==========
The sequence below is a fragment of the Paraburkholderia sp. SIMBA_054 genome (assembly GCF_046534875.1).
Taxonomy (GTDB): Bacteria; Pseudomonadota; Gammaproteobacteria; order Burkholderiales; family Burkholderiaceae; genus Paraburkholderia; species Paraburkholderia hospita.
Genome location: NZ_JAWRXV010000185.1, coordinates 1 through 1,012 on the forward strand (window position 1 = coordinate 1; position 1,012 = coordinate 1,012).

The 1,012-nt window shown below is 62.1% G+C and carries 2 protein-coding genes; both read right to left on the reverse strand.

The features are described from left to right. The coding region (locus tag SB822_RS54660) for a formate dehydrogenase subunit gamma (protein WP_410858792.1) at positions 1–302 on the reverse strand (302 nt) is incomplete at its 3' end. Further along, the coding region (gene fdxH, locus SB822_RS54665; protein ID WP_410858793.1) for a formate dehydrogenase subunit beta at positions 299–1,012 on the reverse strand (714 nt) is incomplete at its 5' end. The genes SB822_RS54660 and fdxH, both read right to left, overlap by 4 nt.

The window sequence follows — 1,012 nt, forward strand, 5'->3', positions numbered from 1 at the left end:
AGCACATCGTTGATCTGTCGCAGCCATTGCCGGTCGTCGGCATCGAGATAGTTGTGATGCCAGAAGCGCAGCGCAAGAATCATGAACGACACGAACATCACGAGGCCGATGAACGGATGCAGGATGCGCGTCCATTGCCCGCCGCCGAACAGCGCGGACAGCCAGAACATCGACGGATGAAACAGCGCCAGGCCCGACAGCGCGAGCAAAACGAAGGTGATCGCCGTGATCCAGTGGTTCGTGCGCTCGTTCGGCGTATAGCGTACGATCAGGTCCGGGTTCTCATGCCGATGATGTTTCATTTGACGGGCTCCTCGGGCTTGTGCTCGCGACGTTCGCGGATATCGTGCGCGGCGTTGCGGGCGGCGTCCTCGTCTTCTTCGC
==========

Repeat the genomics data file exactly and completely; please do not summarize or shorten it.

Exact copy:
The sequence below is a fragment of the Paraburkholderia sp. SIMBA_054 genome (assembly GCF_046534875.1).
Taxonomy (GTDB): Bacteria; Pseudomonadota; Gammaproteobacteria; order Burkholderiales; family Burkholderiaceae; genus Paraburkholderia; species Paraburkholderia hospita.
Genome location: NZ_JAWRXV010000185.1, coordinates 1 through 1,012 on the forward strand (window position 1 = coordinate 1; position 1,012 = coordinate 1,012).

The 1,012-nt window shown below is 62.1% G+C and carries 2 protein-coding genes; both read right to left on the reverse strand.

The features are described from left to right. The coding region (locus tag SB822_RS54660) for a formate dehydrogenase subunit gamma (protein WP_410858792.1) at positions 1–302 on the reverse strand (302 nt) is incomplete at its 3' end. Further along, the coding region (gene fdxH, locus SB822_RS54665; protein ID WP_410858793.1) for a formate dehydrogenase subunit beta at positions 299–1,012 on the reverse strand (714 nt) is incomplete at its 5' end. The genes SB822_RS54660 and fdxH, both read right to left, overlap by 4 nt.

The window sequence follows — 1,012 nt, forward strand, 5'->3', positions numbered from 1 at the left end:
AGCACATCGTTGATCTGTCGCAGCCATTGCCGGTCGTCGGCATCGAGATAGTTGTGATGCCAGAAGCGCAGCGCAAGAATCATGAACGACACGAACATCACGAGGCCGATGAACGGATGCAGGATGCGCGTCCATTGCCCGCCGCCGAACAGCGCGGACAGCCAGAACATCGACGGATGAAACAGCGCCAGGCCCGACAGCGCGAGCAAAACGAAGGTGATCGCCGTGATCCAGTGGTTCGTGCGCTCGTTCGGCGTATAGCGTACGATCAGGTCCGGGTTCTCATGCCGATGATGTTTCATTTGACGGGCTCCTCGGGCTTGTGCTCGCGACGTTCGCGGATATCGTGCGCGGCGTTGCGGGCGGCGTCCTCGTCTTCTTCGC